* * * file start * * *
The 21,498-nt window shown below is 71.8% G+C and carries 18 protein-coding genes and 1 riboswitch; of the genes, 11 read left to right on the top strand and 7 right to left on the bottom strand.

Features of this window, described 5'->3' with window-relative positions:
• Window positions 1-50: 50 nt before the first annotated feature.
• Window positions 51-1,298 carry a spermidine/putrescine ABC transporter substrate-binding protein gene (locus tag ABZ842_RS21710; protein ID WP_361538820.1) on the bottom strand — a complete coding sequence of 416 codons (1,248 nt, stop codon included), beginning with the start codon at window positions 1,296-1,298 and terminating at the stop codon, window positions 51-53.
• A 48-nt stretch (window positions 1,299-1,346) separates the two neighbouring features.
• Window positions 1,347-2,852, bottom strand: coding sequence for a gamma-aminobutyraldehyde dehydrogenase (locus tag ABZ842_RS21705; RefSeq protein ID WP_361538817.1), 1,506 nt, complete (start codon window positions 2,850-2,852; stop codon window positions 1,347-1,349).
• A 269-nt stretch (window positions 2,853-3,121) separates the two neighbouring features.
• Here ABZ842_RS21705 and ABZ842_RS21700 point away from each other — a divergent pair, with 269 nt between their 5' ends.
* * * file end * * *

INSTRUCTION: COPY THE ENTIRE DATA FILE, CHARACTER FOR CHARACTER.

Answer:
The 21,498-nt window shown below is 71.8% G+C and carries 18 protein-coding genes and 1 riboswitch; of the genes, 11 read left to right on the top strand and 7 right to left on the bottom strand.

Features of this window, described 5'->3' with window-relative positions:
• Window positions 1-50: 50 nt before the first annotated feature.
• Window positions 51-1,298 carry a spermidine/putrescine ABC transporter substrate-binding protein gene (locus tag ABZ842_RS21710; protein ID WP_361538820.1) on the bottom strand — a complete coding sequence of 416 codons (1,248 nt, stop codon included), beginning with the start codon at window positions 1,296-1,298 and terminating at the stop codon, window positions 51-53.
• A 48-nt stretch (window positions 1,299-1,346) separates the two neighbouring features.
• Window positions 1,347-2,852, bottom strand: coding sequence for a gamma-aminobutyraldehyde dehydrogenase (locus tag ABZ842_RS21705; RefSeq protein ID WP_361538817.1), 1,506 nt, complete (start codon window positions 2,850-2,852; stop codon window positions 1,347-1,349).
• A 269-nt stretch (window positions 2,853-3,121) separates the two neighbouring features.
• Here ABZ842_RS21705 and ABZ842_RS21700 point away from each other — a divergent pair, with 269 nt between their 5' ends.